No-one ever thinks they are going to come down with the virus, but hey, here I am, fighting for my life.
This year, 2020, can be described with many adjectives; different for each person, but a common and definitely generally acceptable denominator would be the use of “crazy” in the description. Like a page off a horror movies script, a lot has played out; beginning normally, progressing ominously, and here we are at this stage, alive in a totally different world.
In spite of how crazy life has been this year, I still have made out time to keep a journal. Somehow, my thoughts are clearer when they stare back at me from a book. Some critical days have me recording the day’s events, and moreso in these days when we are gradually fading into a new phase as a planet, and of our lives. This is definitely the most challenging time to be a healthworker or even a patient for that matter. I will share the excerpts of my diary; I will keep writing, updating, in hopes that long after now, WHEN I pull through, I will still be writing.
Friday 24th April
As a frontline doctor in this season, each day was a battle to look forward to; I and my husband, a doctor too, prepared our minds in prayers daily before leaving our two young kids, and heading into the frontline of the COVID-19 battle. This morning was no different; it was a ‘beautiful’ morning like any other, except for the mild cough I woke up with. It was dry and intermittent, the kind that made you weary of having to spend energy coughing, with nothing to show for it.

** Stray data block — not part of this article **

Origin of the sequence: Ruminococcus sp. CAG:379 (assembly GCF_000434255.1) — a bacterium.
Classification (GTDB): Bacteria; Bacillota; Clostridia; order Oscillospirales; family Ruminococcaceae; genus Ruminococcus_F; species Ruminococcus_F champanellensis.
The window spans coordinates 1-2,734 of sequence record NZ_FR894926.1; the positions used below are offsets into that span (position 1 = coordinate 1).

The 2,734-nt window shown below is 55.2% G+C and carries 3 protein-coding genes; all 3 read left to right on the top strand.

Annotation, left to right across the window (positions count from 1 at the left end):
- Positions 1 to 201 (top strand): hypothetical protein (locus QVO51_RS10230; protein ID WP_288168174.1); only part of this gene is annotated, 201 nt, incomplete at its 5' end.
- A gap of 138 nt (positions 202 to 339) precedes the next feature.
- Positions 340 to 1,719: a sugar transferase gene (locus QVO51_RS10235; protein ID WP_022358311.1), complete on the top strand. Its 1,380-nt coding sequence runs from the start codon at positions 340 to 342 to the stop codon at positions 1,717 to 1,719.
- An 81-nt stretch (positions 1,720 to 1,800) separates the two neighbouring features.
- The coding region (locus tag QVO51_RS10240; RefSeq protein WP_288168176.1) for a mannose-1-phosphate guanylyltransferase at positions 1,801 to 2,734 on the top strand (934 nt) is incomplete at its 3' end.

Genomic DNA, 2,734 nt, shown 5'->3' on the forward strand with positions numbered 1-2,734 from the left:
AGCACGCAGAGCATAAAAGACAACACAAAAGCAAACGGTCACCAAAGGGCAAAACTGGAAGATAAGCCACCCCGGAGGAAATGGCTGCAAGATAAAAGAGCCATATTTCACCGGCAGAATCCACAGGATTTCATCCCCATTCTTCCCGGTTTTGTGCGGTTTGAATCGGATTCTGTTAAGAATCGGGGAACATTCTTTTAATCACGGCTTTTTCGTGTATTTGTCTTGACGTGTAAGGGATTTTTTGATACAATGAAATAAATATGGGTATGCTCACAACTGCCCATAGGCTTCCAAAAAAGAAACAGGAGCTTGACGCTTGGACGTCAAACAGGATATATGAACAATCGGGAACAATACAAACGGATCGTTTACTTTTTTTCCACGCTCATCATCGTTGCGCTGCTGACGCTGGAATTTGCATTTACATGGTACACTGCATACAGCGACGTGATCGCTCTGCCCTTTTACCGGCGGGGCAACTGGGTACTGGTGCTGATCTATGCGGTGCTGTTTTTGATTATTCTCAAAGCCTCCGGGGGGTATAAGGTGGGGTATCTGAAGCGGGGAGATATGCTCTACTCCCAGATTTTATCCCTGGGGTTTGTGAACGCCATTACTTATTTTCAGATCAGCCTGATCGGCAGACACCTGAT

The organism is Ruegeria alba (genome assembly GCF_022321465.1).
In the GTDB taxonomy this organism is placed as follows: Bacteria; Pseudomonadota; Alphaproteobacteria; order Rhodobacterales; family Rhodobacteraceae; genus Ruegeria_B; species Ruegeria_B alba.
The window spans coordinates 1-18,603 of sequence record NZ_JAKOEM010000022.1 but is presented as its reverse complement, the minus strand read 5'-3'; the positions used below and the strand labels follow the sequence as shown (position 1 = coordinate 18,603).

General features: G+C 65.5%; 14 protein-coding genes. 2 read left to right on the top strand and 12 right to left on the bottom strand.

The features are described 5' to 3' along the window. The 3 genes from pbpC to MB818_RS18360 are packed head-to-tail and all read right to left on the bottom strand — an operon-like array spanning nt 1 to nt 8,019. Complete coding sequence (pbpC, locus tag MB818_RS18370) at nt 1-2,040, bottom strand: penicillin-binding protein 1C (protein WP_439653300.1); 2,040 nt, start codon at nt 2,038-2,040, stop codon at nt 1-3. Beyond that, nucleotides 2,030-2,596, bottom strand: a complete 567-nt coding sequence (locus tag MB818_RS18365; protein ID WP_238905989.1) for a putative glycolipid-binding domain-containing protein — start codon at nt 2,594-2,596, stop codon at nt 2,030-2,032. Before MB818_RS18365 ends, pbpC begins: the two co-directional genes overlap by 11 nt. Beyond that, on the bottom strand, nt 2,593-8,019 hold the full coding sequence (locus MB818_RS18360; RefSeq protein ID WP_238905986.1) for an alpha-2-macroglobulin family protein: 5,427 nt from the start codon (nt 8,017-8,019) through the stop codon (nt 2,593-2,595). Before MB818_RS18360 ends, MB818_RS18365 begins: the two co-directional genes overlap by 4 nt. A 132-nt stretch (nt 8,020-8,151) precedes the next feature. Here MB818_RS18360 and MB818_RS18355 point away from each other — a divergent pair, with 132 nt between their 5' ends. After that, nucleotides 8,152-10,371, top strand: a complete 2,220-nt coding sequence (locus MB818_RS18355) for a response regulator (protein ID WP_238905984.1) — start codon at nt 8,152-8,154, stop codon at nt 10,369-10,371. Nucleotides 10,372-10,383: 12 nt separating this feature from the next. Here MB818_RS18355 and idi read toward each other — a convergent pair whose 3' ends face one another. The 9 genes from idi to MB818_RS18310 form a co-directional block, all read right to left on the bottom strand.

I took solace in the fact that it wasn’t very discomforting. But then the natural doctor’s investigative instinct in me took charge, as my mind perused the last few hours in search of a probable trigger, and voila! Bleach! I chalked it up to the bleach I had used last night. Somehow, I must have managed to inhale quite a lot of it. The cough would definitely stop by the end of the day, I thought, and with that thought I cast it off my mind as I prepared for work.